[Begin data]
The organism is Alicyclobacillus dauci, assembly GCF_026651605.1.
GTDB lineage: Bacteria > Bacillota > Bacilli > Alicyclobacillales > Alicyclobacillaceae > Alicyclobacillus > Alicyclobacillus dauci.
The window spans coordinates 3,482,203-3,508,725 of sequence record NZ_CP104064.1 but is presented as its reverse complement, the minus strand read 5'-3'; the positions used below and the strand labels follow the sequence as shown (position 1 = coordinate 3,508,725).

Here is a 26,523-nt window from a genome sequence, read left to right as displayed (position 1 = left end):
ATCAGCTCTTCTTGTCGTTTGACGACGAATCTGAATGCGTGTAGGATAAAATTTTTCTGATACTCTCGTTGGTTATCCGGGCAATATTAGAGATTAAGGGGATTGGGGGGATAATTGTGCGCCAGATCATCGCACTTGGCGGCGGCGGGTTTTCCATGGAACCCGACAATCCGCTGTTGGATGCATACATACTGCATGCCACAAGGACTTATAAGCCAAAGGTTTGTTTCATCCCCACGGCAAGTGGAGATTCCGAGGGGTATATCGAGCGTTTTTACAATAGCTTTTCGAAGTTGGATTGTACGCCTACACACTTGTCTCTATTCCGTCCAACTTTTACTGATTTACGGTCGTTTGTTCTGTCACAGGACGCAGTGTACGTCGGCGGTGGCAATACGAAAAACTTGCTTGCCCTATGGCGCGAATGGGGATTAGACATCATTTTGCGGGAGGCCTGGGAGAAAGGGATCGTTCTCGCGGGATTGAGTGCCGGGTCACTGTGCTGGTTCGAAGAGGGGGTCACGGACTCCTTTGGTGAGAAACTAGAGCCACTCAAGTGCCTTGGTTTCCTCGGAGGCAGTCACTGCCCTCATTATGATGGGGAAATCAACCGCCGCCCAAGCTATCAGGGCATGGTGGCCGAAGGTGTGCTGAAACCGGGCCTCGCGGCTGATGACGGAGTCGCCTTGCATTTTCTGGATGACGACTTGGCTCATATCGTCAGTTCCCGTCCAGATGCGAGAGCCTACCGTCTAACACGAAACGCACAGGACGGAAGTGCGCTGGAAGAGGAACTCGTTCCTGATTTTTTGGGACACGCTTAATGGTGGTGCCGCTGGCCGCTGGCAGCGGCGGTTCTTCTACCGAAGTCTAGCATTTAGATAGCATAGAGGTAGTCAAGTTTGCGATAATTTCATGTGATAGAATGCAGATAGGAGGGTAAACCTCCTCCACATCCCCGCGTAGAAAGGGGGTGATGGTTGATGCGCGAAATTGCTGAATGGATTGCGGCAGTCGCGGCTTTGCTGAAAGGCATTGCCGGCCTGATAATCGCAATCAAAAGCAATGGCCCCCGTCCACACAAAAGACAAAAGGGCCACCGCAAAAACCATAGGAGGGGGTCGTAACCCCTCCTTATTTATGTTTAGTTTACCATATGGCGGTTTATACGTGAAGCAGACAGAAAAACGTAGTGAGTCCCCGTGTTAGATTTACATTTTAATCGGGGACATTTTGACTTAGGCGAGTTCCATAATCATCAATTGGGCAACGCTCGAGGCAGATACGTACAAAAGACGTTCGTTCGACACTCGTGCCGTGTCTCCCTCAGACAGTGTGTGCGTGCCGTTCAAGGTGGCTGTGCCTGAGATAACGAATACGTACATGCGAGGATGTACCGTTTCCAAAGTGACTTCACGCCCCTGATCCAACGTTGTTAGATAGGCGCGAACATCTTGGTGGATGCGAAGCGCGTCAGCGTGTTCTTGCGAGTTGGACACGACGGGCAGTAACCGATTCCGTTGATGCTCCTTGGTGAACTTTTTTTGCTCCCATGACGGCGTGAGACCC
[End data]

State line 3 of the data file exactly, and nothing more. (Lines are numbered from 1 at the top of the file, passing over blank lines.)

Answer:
The window spans coordinates 3,482,203-3,508,725 of sequence record NZ_CP104064.1 but is presented as its reverse complement, the minus strand read 5'-3'; the positions used below and the strand labels follow the sequence as shown (position 1 = coordinate 3,508,725).